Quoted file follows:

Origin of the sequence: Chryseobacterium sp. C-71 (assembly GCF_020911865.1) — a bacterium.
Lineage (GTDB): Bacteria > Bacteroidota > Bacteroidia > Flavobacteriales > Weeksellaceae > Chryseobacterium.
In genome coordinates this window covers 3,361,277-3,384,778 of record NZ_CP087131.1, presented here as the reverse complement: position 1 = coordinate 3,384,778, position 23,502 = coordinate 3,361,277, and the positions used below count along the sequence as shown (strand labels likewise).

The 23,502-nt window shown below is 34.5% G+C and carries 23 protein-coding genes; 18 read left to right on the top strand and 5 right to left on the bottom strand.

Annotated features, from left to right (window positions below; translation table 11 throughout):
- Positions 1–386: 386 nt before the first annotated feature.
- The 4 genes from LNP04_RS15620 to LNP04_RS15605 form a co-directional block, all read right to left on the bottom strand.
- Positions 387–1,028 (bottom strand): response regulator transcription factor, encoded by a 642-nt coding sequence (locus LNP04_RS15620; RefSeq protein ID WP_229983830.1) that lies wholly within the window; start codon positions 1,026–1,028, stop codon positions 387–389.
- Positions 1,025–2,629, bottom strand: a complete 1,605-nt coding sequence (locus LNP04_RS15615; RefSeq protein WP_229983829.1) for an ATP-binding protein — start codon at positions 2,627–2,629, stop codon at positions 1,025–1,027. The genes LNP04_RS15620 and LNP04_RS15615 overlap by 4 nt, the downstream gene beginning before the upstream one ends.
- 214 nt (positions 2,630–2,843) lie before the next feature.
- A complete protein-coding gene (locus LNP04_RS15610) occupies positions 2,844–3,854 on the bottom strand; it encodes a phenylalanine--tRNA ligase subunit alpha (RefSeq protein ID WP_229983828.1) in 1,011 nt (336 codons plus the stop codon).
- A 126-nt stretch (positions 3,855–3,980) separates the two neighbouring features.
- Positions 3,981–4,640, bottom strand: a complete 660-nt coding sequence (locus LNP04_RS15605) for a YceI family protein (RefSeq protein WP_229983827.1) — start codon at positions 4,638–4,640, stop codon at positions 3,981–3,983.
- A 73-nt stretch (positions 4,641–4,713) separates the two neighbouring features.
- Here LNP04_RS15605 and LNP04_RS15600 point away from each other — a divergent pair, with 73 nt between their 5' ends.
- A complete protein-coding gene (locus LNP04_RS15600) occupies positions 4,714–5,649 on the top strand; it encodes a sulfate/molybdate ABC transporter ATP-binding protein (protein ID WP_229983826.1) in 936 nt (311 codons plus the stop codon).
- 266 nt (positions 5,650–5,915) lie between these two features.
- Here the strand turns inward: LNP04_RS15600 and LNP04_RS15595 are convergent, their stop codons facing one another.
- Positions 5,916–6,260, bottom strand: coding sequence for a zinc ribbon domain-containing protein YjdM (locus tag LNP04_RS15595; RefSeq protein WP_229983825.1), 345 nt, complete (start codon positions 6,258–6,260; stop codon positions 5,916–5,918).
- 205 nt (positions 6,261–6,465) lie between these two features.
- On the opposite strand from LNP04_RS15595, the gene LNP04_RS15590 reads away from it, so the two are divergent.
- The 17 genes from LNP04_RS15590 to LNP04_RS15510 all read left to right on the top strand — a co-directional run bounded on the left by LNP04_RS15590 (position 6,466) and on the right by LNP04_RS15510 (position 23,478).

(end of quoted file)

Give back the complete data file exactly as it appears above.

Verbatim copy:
Origin of the sequence: Chryseobacterium sp. C-71 (assembly GCF_020911865.1) — a bacterium.
Lineage (GTDB): Bacteria > Bacteroidota > Bacteroidia > Flavobacteriales > Weeksellaceae > Chryseobacterium.
In genome coordinates this window covers 3,361,277-3,384,778 of record NZ_CP087131.1, presented here as the reverse complement: position 1 = coordinate 3,384,778, position 23,502 = coordinate 3,361,277, and the positions used below count along the sequence as shown (strand labels likewise).

The 23,502-nt window shown below is 34.5% G+C and carries 23 protein-coding genes; 18 read left to right on the top strand and 5 right to left on the bottom strand.

Annotated features, from left to right (window positions below; translation table 11 throughout):
- Positions 1–386: 386 nt before the first annotated feature.
- The 4 genes from LNP04_RS15620 to LNP04_RS15605 form a co-directional block, all read right to left on the bottom strand.
- Positions 387–1,028 (bottom strand): response regulator transcription factor, encoded by a 642-nt coding sequence (locus LNP04_RS15620; RefSeq protein ID WP_229983830.1) that lies wholly within the window; start codon positions 1,026–1,028, stop codon positions 387–389.
- Positions 1,025–2,629, bottom strand: a complete 1,605-nt coding sequence (locus LNP04_RS15615; RefSeq protein WP_229983829.1) for an ATP-binding protein — start codon at positions 2,627–2,629, stop codon at positions 1,025–1,027. The genes LNP04_RS15620 and LNP04_RS15615 overlap by 4 nt, the downstream gene beginning before the upstream one ends.
- 214 nt (positions 2,630–2,843) lie before the next feature.
- A complete protein-coding gene (locus LNP04_RS15610) occupies positions 2,844–3,854 on the bottom strand; it encodes a phenylalanine--tRNA ligase subunit alpha (RefSeq protein ID WP_229983828.1) in 1,011 nt (336 codons plus the stop codon).
- A 126-nt stretch (positions 3,855–3,980) separates the two neighbouring features.
- Positions 3,981–4,640, bottom strand: a complete 660-nt coding sequence (locus LNP04_RS15605) for a YceI family protein (RefSeq protein WP_229983827.1) — start codon at positions 4,638–4,640, stop codon at positions 3,981–3,983.
- A 73-nt stretch (positions 4,641–4,713) separates the two neighbouring features.
- Here LNP04_RS15605 and LNP04_RS15600 point away from each other — a divergent pair, with 73 nt between their 5' ends.
- A complete protein-coding gene (locus LNP04_RS15600) occupies positions 4,714–5,649 on the top strand; it encodes a sulfate/molybdate ABC transporter ATP-binding protein (protein ID WP_229983826.1) in 936 nt (311 codons plus the stop codon).
- 266 nt (positions 5,650–5,915) lie between these two features.
- Here the strand turns inward: LNP04_RS15600 and LNP04_RS15595 are convergent, their stop codons facing one another.
- Positions 5,916–6,260, bottom strand: coding sequence for a zinc ribbon domain-containing protein YjdM (locus tag LNP04_RS15595; RefSeq protein WP_229983825.1), 345 nt, complete (start codon positions 6,258–6,260; stop codon positions 5,916–5,918).
- 205 nt (positions 6,261–6,465) lie between these two features.
- On the opposite strand from LNP04_RS15595, the gene LNP04_RS15590 reads away from it, so the two are divergent.
- The 17 genes from LNP04_RS15590 to LNP04_RS15510 all read left to right on the top strand — a co-directional run bounded on the left by LNP04_RS15590 (position 6,466) and on the right by LNP04_RS15510 (position 23,478).